Moreover, RANKL and its receptor have been shown to play a pivotal role in mammary gland development and in the increase of mammary stem cell pool during pregnancy [4]. Preclinical studies showed that RANKL is a major paracrine effector of progesterone’s mitogenic action in the mammary epithelium [5,6]. More recently, data in humans suggested that RANKL expression fluctuates with serum progesterone, both on normal and malignant breast tissue [7]. Increased mammary tumor formation was observed in transgenic mice with gain of function in RANK following pregnancy or in wildtype mice following treatment with progesterone, a process that was arrested using a RANKL inhibitor [6]. Furthermore, RANKL was shown to be vital in mediating distant metastasis in breast cancer mice models [6,8]. Together, this evidence points to a fundamental role of RANK/RANKL signaling in breast carcinogenesis.

Breast cancer arising at a young age is known to be biologically distinct, yet little progress has been made in identifying potential treatment targets [9]. Previous analysis by our group has suggested an association between breast cancer arising at young age and high RANKL mRNA expression [10]. On the other hand, young women are at a higher risk of breast cancer shortly after pregnancy and pregnancy-associated breast cancer is known to have poor prognosis [11,12]. While preclinical data have suggested a potential role of RANKL in mediating cancer initiation and progression associated with pregnancy [4], supporting clinical data in pregnant cancer patients are lacking.

In the current study, we evaluated for the first time the expression of RANK and RANKL using immunohistochemistry in young and pregnant breast cancer patients. Based on preclinical observations, we hypothesized that pregnancy would increase RANKL expression. We also evaluated gene expression patterns and activated pathways associated with RANK and RANKL expression.

Methods

Study population

A total of 195 patients with primary breast cancer were included in this analysis, of whom 65 were diagnosed during pregnancy. All patients were diagnosed and managed at the European Institute of Oncology (IEO) in Milan from 1996 to 2010. Information on the patient’s characteristics and outcome was published previously [13]. Briefly, each pregnant patient was matched to two nonpregnant breast cancer patient controls according to age, tumor size, nodal status, date of diagnosis and whether neoadjuvant therapy was administered. All patients provided their consent to use their tissue samples for research purposes as per the IEO institutional policies. The study of biological features including genomic analysis was approved by the Ethics Committee of Institut Jules Bordet (Number 1782).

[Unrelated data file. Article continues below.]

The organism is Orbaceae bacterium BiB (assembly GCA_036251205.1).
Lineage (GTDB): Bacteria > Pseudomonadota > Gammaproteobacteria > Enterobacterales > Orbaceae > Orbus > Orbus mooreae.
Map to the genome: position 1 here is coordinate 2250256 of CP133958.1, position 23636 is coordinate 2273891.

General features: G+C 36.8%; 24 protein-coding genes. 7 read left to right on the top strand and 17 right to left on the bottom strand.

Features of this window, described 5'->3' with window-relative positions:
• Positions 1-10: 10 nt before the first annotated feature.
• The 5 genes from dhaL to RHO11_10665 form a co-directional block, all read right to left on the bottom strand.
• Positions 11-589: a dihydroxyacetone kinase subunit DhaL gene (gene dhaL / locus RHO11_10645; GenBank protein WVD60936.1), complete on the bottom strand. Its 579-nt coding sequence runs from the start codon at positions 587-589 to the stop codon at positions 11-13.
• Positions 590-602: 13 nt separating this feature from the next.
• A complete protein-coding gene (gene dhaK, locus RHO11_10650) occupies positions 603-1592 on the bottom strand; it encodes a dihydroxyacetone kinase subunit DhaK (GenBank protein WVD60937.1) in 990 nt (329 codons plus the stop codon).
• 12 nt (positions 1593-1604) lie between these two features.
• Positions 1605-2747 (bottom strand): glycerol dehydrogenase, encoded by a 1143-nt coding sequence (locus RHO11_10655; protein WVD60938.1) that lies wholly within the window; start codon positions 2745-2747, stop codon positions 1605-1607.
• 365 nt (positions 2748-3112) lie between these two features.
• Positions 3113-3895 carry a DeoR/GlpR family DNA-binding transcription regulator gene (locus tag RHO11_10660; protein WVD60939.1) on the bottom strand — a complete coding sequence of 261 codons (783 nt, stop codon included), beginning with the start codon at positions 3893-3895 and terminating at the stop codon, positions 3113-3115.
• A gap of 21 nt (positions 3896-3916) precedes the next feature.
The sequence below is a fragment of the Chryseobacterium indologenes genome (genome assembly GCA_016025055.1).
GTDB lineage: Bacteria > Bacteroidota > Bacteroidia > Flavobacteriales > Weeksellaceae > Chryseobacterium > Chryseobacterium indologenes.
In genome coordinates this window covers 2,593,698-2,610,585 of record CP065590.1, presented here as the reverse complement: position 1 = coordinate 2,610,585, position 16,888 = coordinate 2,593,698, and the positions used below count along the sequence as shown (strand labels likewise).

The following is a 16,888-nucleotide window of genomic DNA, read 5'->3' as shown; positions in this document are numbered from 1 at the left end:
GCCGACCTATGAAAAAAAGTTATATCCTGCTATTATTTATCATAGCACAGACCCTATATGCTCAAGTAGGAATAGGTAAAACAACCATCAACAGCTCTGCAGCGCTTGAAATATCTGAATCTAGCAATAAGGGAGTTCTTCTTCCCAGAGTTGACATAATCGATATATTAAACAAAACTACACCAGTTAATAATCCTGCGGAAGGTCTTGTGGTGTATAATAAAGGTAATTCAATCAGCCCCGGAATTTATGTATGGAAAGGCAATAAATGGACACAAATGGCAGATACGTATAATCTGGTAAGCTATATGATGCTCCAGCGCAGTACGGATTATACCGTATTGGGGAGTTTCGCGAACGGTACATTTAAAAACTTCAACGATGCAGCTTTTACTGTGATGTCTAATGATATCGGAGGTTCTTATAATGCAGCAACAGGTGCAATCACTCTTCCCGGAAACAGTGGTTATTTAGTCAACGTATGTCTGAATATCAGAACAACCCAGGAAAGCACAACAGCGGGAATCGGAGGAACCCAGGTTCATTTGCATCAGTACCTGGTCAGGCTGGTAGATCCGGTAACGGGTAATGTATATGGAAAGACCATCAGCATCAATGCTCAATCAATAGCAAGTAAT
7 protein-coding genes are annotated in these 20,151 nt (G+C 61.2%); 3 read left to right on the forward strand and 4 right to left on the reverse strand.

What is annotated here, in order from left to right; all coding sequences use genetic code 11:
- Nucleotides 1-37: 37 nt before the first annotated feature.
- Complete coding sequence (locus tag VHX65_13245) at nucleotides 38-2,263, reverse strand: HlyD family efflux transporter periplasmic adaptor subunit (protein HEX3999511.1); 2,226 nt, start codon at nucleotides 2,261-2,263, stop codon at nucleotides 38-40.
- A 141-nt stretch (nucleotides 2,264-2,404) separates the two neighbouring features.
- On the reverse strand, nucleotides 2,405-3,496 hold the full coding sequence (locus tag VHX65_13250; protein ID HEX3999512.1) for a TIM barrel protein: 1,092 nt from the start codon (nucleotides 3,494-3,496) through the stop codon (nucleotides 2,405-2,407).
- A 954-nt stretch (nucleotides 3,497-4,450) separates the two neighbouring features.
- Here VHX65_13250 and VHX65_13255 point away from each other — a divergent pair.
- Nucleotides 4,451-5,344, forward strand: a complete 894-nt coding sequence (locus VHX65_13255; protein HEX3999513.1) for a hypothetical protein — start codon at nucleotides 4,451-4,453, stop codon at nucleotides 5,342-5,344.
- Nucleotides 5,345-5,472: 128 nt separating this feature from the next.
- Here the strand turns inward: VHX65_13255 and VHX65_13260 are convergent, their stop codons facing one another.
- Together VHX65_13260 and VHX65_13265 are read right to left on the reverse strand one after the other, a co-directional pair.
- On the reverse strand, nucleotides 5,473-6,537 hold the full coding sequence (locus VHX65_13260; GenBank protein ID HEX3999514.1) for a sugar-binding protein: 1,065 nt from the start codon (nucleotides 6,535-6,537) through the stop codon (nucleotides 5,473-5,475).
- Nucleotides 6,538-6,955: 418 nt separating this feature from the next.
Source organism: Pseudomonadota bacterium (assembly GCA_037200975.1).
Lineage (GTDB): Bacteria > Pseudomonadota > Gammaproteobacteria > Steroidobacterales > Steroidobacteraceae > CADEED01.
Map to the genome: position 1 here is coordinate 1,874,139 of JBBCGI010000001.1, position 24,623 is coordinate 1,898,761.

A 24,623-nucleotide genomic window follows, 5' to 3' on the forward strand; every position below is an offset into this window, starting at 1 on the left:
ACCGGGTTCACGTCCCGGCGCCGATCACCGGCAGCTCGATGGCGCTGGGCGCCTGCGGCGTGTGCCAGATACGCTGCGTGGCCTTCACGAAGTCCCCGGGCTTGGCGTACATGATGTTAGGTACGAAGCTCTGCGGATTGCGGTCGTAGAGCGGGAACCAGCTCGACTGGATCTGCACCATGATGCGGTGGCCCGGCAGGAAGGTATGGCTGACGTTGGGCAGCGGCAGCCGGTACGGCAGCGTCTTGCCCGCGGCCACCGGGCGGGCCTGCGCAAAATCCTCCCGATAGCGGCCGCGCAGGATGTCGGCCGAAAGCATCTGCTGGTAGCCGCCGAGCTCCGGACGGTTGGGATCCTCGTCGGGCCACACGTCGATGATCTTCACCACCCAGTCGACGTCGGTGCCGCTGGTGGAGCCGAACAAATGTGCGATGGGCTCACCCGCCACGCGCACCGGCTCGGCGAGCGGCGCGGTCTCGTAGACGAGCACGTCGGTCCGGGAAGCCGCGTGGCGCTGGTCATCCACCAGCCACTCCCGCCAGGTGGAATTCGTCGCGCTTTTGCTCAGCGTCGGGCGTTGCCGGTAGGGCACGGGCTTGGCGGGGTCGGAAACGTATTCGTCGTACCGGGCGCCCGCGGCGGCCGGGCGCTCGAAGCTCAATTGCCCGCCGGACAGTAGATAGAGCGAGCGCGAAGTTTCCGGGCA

Immunohistochemical staining

Formalin-fixed tissues of primary breast surgeries were used for RANK and RANKL evaluation. For each patient, a hematoxylin and eosin-stained slide along with representative slides of the primary tumor and adjacent normal tissue (>1 cm from tumor) were shipped to Amgen Laboratories (Seattle, WA, USA) for immunohistochemical staining of RANK (N-1H8) and RANKL (M366) as described previously [14,15], blinded to clinical information.

For each epitope, the staining score for tumor cells and adjacent normal epithelial cells was recorded separately. The percentage of immunostaining and the staining intensity (0, negative; 1+, weak; 2+, moderate; and 3+, strong) were recorded. An H-score was calculated using the following formula: